Can the other items on my list really be used in the same way, as exit signs? I’m not sure they are as powerful as I for purposes of crossing the arrow. But I do believe that from the point of view of the waking state, their existence is on the far side of the arrow, and that we can immerse ourselves in them on the worldly side, and that this helps us cross.
Postscript Number One
About a year after I wrote this article I ran across the following paragraph in A Course in Miracles, section C-3.1. It suggests that forgiveness is an exit sign:
Forgiveness is for God and toward God but not of Him. It is impossible to think of anything He created that could need forgiveness. Forgiveness, then, is an illusion, but because of its purpose, which is the Holy Spirit’s, it has one difference. Unlike all other illusions it leads away from error and not towards it.
Postscript Number Two
When I started to write this article, I collected quotes to show that various people have affirmed or at least expressed the idea that the world is like a dream from which we can wake up. But then I decided that the quotes were hard to read, that they made the article too long, and that they weren’t necessary, so I left them out. I’m including the quotes in a postscript in case anybody wants to read them.
The ancient Greek philosopher Heraclitis expressed an interesting variant of this idea (fragment B26):
Man kindles a light for himself in the night-time, when he has died but is alive. The sleeper, whose vision has been put out, lights up from the dead; he that is awake lights up from the sleeping.
Osho (Rajneesh) discusses the idea based on his experience in this remarkable essay.
According to Maurice Frydman, the literary genius who wrote I Am That and modestly put Nisargadatta’s name on the cover, Nisargadatta once participated in the following conversation:
Nisargadatta: What I appear to be to you exists only in your mind. I am not concerned with it.
Visitor: Even as a dream you are a most unusual dream.
Nisargadatta: I am a dream that can wake you up. You will have the proof of it in your very waking up. (From I Am That, chapter 40.)
If that’s true, I should add Nisargadatta to my list of exit signs!
Here is Ramana affirming the basic idea that to a Self-realized person, the waking state is a dream:
The main point is, are you prepared when awake to affirm the reality of any of your dream experiences? Similarly, one who has awakened into jnana cannot affirm the reality of the waking experience. From his viewpoint the waking state is dream. (From Day by Day with Bhagavan, 19–3–45.)
Here is Ramana asserting that after Self-realization, we recognize that dreams and the waking state never existed:
Visitor: It is said that our waking life is also a dream, similar to our dream during sleep. But in our dreams we make no conscious effort to get rid of the dream and to awake, but the dream itself comes to an end without any effort on our part and we become awake. Similarly why should not the waking state, which is in reality only another sort of dream, come to an end of its own accord, and without any effort on our part, and land us in jnana or real awakening?
Ramana: Your thinking that you have to make an effort to get rid of this dream of the waking state and your making efforts to attain jnana or real awakening are all parts of the dream. When you attain jnana you will see there was neither the dream during sleep, nor the waking state, but only yourself and your real state. (From Day by Day with Bhagavan, 8–9–45.)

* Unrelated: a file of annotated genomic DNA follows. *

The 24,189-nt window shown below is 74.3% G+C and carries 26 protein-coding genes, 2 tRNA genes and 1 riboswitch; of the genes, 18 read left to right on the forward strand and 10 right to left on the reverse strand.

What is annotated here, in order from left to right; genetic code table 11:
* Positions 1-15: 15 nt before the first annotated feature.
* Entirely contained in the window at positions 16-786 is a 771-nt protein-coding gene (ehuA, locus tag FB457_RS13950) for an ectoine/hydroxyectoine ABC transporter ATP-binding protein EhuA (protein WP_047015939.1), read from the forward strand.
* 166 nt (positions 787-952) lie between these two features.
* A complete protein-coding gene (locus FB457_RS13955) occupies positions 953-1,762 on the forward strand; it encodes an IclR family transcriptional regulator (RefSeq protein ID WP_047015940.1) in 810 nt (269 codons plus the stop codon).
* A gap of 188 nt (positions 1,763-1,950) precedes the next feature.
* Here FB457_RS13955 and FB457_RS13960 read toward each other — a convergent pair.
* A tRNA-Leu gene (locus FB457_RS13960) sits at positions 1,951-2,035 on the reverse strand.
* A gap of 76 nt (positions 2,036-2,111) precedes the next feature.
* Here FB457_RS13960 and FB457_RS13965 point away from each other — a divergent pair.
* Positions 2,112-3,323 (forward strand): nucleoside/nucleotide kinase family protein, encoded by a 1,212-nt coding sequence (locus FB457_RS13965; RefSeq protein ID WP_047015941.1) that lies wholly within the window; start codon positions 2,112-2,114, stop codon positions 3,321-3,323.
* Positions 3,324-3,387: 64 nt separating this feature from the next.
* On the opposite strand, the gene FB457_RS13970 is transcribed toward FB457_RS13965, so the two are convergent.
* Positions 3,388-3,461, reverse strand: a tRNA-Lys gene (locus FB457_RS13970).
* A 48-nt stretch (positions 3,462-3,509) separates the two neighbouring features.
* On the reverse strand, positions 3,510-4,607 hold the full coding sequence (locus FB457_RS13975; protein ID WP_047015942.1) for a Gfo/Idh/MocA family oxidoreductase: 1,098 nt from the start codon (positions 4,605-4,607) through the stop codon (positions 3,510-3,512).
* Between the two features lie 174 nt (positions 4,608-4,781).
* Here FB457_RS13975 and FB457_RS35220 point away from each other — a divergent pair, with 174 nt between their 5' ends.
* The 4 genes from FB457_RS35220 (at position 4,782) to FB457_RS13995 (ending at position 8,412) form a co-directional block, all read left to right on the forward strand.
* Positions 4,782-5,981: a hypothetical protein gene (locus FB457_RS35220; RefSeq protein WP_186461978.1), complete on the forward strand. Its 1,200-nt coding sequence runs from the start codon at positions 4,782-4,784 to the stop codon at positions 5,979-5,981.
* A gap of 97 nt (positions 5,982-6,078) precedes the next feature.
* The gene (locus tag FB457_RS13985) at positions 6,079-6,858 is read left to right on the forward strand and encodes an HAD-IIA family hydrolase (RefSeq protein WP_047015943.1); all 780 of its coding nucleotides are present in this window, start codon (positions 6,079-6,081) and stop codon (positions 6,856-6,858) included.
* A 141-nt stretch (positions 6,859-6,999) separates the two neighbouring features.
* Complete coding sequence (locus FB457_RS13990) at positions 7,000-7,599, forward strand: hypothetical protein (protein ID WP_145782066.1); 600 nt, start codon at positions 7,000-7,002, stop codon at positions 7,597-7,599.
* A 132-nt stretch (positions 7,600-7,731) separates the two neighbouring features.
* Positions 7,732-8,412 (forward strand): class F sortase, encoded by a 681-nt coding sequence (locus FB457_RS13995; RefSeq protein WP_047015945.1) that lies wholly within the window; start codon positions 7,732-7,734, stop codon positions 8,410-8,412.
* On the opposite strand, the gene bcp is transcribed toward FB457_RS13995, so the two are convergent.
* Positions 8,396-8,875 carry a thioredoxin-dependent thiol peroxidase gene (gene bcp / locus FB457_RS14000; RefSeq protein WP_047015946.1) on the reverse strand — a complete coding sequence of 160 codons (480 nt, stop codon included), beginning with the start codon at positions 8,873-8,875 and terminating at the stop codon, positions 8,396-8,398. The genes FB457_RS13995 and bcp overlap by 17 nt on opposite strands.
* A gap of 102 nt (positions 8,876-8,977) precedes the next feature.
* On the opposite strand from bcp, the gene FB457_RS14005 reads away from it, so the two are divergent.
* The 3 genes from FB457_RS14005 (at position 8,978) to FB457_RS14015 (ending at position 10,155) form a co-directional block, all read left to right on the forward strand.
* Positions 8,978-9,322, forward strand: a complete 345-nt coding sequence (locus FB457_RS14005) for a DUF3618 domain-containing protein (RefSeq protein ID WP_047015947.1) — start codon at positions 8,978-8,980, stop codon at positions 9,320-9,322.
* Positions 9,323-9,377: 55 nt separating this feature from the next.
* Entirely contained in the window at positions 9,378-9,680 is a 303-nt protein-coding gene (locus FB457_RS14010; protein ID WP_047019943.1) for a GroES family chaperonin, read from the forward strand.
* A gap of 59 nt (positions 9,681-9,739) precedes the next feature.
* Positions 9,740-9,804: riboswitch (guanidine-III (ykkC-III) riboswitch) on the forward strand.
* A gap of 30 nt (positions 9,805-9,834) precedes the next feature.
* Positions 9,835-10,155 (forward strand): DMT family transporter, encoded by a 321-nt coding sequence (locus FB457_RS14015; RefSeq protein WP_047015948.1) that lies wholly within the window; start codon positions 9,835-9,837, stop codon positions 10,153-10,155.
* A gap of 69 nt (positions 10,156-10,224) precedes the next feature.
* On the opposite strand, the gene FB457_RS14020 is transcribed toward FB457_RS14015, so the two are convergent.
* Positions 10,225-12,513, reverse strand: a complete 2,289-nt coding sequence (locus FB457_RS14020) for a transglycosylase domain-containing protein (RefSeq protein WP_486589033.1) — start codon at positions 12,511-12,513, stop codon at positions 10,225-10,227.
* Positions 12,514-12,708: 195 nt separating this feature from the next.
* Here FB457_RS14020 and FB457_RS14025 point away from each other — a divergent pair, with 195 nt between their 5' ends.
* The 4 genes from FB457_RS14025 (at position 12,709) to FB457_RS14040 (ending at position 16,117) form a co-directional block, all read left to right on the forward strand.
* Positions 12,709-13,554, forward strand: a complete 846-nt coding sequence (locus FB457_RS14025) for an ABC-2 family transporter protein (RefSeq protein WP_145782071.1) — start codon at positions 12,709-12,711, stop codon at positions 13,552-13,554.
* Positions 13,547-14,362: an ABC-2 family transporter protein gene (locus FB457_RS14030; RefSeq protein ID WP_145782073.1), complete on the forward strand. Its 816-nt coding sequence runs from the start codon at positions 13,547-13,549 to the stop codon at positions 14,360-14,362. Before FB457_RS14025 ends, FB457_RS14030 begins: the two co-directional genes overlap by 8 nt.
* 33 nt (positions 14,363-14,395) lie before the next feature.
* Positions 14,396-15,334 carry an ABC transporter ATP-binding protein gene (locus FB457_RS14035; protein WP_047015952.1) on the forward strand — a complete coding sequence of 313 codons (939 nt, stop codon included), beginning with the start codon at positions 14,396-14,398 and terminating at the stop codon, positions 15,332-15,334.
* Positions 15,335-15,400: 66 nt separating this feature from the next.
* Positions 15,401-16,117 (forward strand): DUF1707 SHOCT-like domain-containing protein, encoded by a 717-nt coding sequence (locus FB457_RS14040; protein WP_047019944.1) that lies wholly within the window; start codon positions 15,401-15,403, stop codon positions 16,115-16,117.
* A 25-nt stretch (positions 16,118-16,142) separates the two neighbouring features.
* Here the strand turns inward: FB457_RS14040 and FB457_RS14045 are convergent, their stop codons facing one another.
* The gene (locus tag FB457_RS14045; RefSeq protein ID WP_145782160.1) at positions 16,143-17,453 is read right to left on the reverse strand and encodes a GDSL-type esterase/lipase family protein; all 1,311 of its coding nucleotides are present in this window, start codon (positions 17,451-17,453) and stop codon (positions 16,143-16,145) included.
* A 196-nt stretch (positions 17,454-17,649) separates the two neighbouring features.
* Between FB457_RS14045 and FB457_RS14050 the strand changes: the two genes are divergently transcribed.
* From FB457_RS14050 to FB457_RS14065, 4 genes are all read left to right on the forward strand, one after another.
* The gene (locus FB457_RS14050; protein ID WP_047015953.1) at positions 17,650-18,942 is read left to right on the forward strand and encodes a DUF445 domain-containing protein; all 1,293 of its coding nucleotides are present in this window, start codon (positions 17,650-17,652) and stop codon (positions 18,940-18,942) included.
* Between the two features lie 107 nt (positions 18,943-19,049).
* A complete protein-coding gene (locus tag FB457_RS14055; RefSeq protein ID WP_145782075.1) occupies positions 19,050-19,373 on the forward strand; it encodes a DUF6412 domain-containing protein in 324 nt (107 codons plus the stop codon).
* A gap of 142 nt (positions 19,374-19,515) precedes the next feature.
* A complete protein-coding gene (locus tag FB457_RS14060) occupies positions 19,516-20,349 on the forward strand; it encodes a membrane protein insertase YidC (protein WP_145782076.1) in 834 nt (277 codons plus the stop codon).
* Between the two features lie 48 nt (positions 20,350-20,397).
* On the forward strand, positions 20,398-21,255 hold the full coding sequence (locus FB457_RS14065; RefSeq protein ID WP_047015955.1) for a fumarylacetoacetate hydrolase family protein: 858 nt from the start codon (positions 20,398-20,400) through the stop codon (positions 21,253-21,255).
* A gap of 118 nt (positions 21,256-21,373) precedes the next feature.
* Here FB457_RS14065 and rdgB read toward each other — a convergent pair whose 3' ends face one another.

Here’s a funny one:
Questioner: Why should I try to realise? I will emerge from this [waking] state as I wake up from a dream. We do not make an attempt to get out of a dream during sleep.
Ramana: In a dream, you have no inkling that it is a dream and so you don’t have the duty of trying to get out of it by your effort. But in this life you have some intuition, by your sleep experience, by reading and hearing, that this life is something like a dream, and hence the duty is cast on you to make an effort and get out of it. However, who wants you to realize the Self, if you don’t want it? If you prefer to be in the dream, stay as you are. (From Day by Day with Bhagavan, 3–1–46.)
Michael James once wrote a blog post titled, Our waking life is just another dream.
In that post, James discusses the following lines by Ramana (quoted here from somebody else’s translation):
One should consider the universe to be like a dream. Except that waking is long and dreams are short, there is no difference [between the two states]. (From Who Am I? tr. David Godman)
Chögyal Namkhai Norbu wrote:
In a real sense, all the visions that we see in our lifetime are like a big dream. (From Dream Yoga And The Practice Of Natural Light)
From the Ashtavakra Gita:
Look on such things as land, friends, money, property, wife, and bequests as nothing but a dream or a magician’s show lasting three or five days. (From the Ashtavakra Gita, 10.2)
What’s up with the weirdly specific “three to five days”? Here’s another:
He who by nature is empty-minded, and who thinks of things only unintentionally, is freed from deliberate remembering like one awakened from a dream. (From the Ashtavakra Gita, 14.1)
When I quoted “Merrily, merrily, merrily, merrily, life is but a dream,” the line from the children’s song, I got curious about its origin. I had always assumed that the song is an old English ballad that descends, perhaps, from something sung by Proto-Indo-Europeans 3500 years ago. But to my surprise, Wikipedia tells me that it was probably written in the 1800s for American minstrel shows. The song is apparently older than the similar poem by Lewis Carroll.
Last but not least, a whole series of hit movies based on the idea that the world is a dream: